But that's a misconception, replies Kathryn Paige Harden, a psychologist at the University of Texas, in a New York Times chronicle. "We who appreciate social justice should instead ask: How can the genetic revolution serve to create a more equal society?"
Harden emphasizes that knowledge of genetics is not just about genes, but that it points out itself and gives the opportunity to understand how environmental impacts have an effect on our lives. For example, when examining various initiatives in the school area, it is necessary to take into account genetics in order to get a true and fair view of whether and for whom a given initiative actually works.
"We cannot change anyone's genes, but we can change the way that children are raised. Understanding what environmental aspects can improve children's ability to think and learn is necessary if we want to invest wisely in efforts that really make a difference,” writes Harden. And Daniel Benjamin adds:
"Many are against genetic research, because they believe that as soon as heredity is involved, it empowers arguments that political action will not have an effect, and therefore cannot pay off. This idea is just wrong,” he says, referring to an illustrative and quite new British study. Here, a team of economists and geneticists show how the one-year further forced schooling in Britain was introduced in 1972, and subsequently made a positive difference in the health of people born in the late 1960s. It was already known that more education leads to fewer problems with lifestyle diseases such as obesity, high blood pressure and cardiovascular disease. But with a dive in the gene databases, the researchers found that the effect of the extra school year was particularly pronounced for people who were genetically predisposed to these lifestyle diseases.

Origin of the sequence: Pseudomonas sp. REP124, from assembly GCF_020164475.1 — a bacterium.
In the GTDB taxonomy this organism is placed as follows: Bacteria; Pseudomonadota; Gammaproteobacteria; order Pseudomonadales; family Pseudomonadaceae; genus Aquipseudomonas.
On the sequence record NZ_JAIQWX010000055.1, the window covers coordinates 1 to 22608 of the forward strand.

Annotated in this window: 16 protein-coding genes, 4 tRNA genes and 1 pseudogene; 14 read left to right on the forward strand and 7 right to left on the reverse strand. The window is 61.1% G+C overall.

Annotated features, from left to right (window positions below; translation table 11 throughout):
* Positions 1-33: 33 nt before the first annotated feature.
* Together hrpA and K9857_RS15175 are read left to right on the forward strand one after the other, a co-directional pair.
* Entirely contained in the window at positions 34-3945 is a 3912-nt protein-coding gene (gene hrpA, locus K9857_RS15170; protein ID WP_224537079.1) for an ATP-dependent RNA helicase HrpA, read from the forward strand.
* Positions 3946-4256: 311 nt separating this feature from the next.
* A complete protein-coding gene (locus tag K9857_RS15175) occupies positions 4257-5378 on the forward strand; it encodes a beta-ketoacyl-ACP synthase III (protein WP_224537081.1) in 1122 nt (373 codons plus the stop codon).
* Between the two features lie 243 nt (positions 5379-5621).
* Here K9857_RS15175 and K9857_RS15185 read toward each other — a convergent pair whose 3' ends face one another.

The message is thus that the genetically "weak" have the most to gain from help.
It sounds appealing, but the next question is how to deal with the possibility of completely screening the 'weak' out? Then we are back to the idea of designed children, who can already be identified in the egg based on the same genetic calculations that social scientists use in their population surveys. In today's USA, it is perfectly legal to screen fertilized eggs and designate those with a high risk of very low intelligence. Genomic Prediction expects to be allowed in Britain in the next year's time. Here, fertility specialist Simon Fishel, who heads Care Fertility Group, says to New Scientist: "I take my hat off to what they’re doing. It’s a potential revolution."